The good news is that the Sport – along with the Limited – model gets a new 2.5-liter boxer engine also found in the bigger Legacy and Outback models. That takes power up from a meager 152 to 182 horsepower, torque climbing 31 pound-feet to 176. Sport and Limited models both come exclusively with Subaru’s CVT gearbox, the base and Premium lines offering an optional 6-speed manual.
The added grunt of the new 2.5-liter engine is useful if you put the Crosstrek Sport to work, allowing up to 1,500 pounds of towing.
There’s a third powertrain option, albeit one limited to select markets. And we can understand why. This plug-in hybrid is essentially just a compliance car, meant to let the automaker meet strict mandates in states adopting the California emissions guidelines. With its small battery pack it delivers a meager 17 miles in all-electric mode, though it definitely does boost fuel economy. Charging times run 5 hours on a 120-volt circuit, 2 hours on 240.
Like the rest of the Subaru line-up, one of the appealing features on the CrossTrek is the EyeSight package of advanced driver assistance systems, such as forward collision warning with auto-braking. The 2021 model-year brings the addition of optional advanced active cruise with lane centering. Some features are standard issue but the optional ADAS technologies are reasonably priced compared to some key competitors.
The crossover also gets the Subaru StarLink infotainment system, featuring a 6.5-inch touchscreen and both Apple CarPlay and Android Auto. Unfortunately, an 8.0-inch screen is available only on Limited and hybrid models. Navigation is optional only on the bigger screen. One other complaint: you can only order the upgraded audio package on the Limited, not the Sport.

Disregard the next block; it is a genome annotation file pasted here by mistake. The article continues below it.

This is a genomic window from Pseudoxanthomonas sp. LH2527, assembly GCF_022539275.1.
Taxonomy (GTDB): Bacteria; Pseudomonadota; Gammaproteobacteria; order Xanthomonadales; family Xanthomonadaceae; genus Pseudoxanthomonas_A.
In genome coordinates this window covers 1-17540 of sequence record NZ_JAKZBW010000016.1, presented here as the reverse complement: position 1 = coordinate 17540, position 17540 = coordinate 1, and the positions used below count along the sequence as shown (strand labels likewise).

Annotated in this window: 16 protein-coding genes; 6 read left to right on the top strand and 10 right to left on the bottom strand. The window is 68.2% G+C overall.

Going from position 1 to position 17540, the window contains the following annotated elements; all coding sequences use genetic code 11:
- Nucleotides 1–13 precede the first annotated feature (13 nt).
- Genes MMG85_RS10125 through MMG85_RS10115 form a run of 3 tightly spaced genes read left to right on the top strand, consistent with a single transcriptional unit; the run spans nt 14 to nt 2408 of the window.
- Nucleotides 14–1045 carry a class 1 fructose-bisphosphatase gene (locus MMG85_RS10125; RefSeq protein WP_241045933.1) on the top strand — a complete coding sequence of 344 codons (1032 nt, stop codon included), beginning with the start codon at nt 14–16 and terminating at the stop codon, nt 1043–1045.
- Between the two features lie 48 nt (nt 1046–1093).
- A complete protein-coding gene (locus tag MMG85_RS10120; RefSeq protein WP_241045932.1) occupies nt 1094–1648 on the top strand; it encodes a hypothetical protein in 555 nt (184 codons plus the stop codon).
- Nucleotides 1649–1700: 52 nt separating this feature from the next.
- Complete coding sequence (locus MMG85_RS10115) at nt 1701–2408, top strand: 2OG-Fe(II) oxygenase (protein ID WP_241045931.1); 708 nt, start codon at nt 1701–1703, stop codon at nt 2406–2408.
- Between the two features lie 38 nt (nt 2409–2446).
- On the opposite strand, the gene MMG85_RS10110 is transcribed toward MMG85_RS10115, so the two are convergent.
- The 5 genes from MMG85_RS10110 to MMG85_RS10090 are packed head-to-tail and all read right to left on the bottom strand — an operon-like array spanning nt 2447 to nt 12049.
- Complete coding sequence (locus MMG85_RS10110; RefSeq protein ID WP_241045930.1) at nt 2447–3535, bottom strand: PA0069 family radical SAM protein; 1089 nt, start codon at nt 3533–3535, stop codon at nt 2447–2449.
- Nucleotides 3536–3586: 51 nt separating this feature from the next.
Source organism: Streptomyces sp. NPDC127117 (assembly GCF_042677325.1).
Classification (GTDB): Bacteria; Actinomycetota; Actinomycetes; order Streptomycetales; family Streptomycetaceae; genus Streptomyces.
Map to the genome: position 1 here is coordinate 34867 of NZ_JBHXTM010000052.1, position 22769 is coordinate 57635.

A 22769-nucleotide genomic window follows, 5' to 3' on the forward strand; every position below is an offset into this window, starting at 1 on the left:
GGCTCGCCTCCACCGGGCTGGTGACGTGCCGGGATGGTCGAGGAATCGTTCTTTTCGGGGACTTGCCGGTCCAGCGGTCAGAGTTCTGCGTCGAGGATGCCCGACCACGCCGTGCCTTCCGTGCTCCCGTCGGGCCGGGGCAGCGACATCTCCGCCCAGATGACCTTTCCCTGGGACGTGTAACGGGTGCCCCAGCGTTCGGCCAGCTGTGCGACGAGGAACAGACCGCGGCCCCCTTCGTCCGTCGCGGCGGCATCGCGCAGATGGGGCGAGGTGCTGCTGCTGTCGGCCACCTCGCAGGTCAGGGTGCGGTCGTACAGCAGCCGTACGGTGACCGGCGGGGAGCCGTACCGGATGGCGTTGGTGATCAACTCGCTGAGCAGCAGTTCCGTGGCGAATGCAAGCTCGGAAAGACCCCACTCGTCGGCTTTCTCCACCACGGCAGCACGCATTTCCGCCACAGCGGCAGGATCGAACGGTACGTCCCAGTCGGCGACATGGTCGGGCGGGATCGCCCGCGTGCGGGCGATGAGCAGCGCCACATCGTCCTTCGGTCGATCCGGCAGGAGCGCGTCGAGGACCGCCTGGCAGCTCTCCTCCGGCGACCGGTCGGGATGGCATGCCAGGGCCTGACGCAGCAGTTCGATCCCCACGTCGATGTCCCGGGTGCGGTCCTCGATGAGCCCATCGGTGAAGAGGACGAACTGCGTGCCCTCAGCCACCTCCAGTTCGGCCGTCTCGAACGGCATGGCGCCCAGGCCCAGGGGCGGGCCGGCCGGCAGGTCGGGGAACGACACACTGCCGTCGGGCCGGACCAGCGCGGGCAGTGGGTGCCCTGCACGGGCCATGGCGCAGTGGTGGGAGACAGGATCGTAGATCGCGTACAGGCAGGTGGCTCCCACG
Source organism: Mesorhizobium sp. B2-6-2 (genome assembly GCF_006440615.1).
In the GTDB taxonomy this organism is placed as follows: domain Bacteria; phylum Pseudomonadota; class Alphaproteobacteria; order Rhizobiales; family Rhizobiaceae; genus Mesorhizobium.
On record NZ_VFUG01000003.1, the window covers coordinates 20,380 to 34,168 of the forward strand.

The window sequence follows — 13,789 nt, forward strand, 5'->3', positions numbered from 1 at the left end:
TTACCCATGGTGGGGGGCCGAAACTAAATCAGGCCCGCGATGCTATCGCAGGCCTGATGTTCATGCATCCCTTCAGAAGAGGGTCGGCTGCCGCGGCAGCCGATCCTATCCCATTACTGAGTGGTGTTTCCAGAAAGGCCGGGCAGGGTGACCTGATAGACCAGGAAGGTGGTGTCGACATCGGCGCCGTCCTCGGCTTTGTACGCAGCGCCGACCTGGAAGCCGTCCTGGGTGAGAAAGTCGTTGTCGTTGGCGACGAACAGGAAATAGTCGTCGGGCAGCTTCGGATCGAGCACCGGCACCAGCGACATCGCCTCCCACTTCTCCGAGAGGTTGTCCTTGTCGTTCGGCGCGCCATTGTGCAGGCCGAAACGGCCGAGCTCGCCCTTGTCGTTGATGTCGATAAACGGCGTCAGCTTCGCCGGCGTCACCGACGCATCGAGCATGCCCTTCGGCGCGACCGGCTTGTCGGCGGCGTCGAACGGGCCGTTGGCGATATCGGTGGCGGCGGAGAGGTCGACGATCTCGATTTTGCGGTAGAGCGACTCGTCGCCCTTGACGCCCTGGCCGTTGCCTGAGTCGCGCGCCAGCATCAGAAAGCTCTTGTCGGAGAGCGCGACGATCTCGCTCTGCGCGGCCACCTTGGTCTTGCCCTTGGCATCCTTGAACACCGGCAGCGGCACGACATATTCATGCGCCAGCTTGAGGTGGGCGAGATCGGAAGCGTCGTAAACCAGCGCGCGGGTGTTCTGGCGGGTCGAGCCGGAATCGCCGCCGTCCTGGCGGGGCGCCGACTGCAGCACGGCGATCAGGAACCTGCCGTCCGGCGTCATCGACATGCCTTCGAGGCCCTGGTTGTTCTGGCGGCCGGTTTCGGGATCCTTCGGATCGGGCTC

Drive Impressions: The new 2.5-liter engine makes a huge difference, transforming a sluggish driving experience into something worthy of the name, “Sport.”
“… No, it’s no rocket, at 8.2 seconds 0-60, but that’s still a full 1.5 seconds faster than with the old 2.0-liter powerplant….”
Despite the 8.7-inch ground clearance, the 2021 Subaru Crosstrek Sport retained much of the road-hugging feel of the lower Impreza, something that impressed us driving on damp roadways. The all-wheel-drive system, backed up by the normal assortment of “nanny” systems, such as electronic stability control, rarely gave any hint that the tires were ready to lose grip.
We spent much of our time in mid-Ohio traversing ancient dirt and gravel roads – and the occasional, time-worn covered bridge – and found we could flog the Crosstrek around with assurance.
On pavement, the ride was comfortable, though the crossover could use a bit more sound-deadening.
But, with its standard all-wheel-drive system tunable to a variety of different road conditions, the Crosstrek delivered what we expected.
Wrap Up: At a starting price of $26,495 – before factoring in a $1,050 delivery fee, the Subaru Crosstrek Sport is the sort of vehicle that one can count on in just about any weather condition and on any sort of roadway. It clearly lives up to the Subaru reputation.
It faces some tough competition but, as its booming sales show, it stands up soundly for itself.